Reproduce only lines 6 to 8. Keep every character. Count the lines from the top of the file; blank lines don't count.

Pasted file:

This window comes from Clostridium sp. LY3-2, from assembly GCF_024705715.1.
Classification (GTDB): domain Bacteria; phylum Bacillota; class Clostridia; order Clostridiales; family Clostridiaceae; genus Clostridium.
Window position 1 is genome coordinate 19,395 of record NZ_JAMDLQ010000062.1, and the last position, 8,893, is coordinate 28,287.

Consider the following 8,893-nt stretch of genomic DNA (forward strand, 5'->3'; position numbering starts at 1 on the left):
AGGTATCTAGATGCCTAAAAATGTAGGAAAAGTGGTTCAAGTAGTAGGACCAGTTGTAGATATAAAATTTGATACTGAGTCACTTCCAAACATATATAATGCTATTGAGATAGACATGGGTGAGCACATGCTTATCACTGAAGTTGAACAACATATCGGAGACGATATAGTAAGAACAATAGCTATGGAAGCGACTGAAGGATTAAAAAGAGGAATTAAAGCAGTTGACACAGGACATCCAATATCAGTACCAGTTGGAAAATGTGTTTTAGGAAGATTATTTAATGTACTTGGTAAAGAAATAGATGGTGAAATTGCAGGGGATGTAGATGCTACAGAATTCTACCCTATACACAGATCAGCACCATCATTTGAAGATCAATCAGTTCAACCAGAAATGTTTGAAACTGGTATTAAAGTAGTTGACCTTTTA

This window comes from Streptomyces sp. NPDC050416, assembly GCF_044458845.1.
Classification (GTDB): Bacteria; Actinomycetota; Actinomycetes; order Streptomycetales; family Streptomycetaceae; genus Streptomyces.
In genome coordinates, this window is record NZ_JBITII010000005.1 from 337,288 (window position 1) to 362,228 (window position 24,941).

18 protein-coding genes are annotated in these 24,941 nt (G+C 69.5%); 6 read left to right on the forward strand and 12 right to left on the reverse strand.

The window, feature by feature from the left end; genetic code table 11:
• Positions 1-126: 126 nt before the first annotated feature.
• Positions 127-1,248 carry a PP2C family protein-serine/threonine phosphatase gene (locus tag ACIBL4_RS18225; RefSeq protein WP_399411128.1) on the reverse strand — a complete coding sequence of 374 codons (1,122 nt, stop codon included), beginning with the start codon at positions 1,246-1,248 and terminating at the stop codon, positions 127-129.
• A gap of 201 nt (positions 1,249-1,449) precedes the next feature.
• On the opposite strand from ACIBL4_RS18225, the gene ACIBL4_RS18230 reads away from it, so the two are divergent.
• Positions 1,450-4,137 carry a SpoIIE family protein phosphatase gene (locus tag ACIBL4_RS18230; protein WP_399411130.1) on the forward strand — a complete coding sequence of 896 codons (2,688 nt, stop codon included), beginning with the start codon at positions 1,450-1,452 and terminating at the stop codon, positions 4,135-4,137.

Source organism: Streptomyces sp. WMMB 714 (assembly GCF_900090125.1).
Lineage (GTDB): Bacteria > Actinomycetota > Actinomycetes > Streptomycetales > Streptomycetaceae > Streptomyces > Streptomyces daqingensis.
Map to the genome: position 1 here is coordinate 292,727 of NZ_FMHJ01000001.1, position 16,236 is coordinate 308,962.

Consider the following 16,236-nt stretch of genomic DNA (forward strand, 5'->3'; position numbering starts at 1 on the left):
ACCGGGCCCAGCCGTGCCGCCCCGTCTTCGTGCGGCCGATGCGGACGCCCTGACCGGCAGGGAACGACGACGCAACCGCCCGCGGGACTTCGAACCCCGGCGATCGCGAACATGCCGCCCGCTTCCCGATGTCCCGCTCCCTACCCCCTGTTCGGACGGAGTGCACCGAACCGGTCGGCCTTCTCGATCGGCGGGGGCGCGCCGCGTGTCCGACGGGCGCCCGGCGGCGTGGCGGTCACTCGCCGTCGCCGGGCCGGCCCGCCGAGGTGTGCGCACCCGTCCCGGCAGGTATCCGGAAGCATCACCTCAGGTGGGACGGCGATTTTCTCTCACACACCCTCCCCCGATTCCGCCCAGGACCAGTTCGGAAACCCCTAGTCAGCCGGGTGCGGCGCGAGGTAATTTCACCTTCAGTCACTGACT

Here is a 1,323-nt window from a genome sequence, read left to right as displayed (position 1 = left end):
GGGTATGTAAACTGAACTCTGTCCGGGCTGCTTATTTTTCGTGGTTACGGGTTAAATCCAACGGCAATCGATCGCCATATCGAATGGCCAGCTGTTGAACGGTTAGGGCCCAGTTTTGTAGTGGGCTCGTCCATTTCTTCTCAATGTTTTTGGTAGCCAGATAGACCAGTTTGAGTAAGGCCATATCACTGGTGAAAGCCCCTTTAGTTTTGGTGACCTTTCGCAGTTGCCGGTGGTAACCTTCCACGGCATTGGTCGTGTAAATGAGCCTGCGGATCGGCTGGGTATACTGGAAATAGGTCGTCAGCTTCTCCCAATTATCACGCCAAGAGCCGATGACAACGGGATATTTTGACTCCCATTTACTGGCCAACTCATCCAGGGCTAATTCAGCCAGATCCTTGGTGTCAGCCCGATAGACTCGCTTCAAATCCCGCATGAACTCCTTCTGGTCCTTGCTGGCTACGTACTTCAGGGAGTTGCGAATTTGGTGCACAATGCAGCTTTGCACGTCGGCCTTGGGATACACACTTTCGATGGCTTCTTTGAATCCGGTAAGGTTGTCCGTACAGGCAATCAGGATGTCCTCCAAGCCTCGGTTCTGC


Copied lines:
This window comes from Streptomyces sp. NPDC050416, assembly GCF_044458845.1.
Classification (GTDB): Bacteria; Actinomycetota; Actinomycetes; order Streptomycetales; family Streptomycetaceae; genus Streptomyces.
In genome coordinates, this window is record NZ_JBITII010000005.1 from 337,288 (window position 1) to 362,228 (window position 24,941).